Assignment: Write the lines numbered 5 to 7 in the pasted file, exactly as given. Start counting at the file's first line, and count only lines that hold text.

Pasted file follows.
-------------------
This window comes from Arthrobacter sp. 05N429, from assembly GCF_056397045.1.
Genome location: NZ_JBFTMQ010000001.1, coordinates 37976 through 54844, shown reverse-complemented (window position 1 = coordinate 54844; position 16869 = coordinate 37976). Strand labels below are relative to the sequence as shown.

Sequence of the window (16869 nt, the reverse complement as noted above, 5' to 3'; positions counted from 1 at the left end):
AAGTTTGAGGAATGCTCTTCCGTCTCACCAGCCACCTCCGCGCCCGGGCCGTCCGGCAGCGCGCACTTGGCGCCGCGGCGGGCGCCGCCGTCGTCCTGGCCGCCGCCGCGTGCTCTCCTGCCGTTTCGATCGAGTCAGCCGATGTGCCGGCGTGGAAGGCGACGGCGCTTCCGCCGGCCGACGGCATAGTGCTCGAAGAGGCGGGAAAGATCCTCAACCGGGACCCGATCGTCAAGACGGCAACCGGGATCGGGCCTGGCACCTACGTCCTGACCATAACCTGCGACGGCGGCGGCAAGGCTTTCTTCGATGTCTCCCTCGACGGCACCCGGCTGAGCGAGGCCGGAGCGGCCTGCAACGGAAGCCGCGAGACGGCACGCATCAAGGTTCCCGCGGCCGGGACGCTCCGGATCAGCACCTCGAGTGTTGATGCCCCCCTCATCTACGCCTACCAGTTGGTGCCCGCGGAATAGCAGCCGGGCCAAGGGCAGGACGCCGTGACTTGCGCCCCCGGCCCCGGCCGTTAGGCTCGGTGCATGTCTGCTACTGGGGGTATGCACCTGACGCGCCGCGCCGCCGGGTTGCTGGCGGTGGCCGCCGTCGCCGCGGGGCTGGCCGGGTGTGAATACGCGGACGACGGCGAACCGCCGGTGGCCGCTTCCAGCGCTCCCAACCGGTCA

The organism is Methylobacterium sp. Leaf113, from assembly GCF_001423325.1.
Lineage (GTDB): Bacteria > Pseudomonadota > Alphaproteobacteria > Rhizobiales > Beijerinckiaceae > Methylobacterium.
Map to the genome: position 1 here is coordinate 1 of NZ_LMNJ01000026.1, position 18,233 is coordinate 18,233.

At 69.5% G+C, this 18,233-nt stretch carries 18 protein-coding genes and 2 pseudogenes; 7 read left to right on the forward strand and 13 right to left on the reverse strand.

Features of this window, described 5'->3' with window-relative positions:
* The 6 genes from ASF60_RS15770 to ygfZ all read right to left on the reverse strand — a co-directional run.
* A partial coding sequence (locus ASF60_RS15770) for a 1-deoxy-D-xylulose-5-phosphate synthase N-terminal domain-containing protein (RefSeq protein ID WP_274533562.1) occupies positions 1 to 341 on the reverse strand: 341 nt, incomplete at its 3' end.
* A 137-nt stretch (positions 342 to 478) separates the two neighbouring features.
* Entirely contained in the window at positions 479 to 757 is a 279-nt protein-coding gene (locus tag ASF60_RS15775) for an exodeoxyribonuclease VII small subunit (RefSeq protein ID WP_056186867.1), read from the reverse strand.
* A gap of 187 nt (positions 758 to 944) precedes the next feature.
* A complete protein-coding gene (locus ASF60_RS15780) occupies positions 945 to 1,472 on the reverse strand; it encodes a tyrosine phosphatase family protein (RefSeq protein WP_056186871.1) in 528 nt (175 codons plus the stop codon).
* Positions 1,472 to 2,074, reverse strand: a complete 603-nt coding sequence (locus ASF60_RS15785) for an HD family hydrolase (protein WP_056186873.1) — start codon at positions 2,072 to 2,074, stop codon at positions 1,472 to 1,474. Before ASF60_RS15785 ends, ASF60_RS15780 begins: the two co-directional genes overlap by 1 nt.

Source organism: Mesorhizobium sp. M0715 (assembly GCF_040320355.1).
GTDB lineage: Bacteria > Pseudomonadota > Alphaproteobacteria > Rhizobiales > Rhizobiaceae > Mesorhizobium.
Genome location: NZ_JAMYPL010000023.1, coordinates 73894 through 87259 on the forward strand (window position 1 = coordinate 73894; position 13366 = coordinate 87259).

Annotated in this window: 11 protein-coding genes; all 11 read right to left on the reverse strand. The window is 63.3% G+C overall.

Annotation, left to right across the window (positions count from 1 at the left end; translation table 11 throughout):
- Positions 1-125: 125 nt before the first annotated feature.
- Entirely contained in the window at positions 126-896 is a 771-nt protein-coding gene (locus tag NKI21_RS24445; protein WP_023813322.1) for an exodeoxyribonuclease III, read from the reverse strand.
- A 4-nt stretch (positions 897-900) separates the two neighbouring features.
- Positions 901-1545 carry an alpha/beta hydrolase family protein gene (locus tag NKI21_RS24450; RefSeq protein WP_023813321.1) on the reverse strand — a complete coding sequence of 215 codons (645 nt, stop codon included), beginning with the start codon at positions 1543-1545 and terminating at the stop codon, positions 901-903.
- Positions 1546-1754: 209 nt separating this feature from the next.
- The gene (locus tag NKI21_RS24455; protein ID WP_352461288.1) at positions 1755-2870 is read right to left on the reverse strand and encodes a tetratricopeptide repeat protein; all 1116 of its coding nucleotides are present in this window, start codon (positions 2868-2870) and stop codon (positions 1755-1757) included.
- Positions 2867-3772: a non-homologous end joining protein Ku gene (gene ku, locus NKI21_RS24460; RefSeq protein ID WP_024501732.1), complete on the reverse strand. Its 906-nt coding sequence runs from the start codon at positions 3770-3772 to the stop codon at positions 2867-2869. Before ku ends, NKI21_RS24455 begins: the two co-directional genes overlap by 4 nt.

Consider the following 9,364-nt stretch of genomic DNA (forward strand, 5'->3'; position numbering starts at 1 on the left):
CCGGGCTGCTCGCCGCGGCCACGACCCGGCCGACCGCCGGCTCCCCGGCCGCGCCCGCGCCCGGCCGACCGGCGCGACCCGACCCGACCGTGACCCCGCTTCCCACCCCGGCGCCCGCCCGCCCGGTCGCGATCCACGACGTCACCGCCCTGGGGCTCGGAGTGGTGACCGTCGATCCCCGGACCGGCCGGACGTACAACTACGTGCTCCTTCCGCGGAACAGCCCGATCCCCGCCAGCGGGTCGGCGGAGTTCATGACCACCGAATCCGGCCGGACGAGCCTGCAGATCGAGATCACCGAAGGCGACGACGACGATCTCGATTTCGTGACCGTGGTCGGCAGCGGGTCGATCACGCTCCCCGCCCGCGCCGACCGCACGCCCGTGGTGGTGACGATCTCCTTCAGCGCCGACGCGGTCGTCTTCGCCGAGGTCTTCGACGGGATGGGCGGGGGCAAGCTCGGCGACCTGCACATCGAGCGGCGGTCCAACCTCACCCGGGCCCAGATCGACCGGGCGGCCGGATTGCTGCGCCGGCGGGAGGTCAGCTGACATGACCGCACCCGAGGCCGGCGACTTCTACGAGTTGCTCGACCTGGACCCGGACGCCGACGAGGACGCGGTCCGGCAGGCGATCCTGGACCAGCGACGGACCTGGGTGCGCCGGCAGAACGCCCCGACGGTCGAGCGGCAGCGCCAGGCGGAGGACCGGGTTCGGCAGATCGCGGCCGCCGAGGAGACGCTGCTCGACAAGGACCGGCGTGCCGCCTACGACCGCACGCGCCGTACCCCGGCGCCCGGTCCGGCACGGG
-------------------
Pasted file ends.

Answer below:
The organism is Methylobacterium sp. Leaf113, from assembly GCF_001423325.1.
Lineage (GTDB): Bacteria > Pseudomonadota > Alphaproteobacteria > Rhizobiales > Beijerinckiaceae > Methylobacterium.
Map to the genome: position 1 here is coordinate 1 of NZ_LMNJ01000026.1, position 18,233 is coordinate 18,233.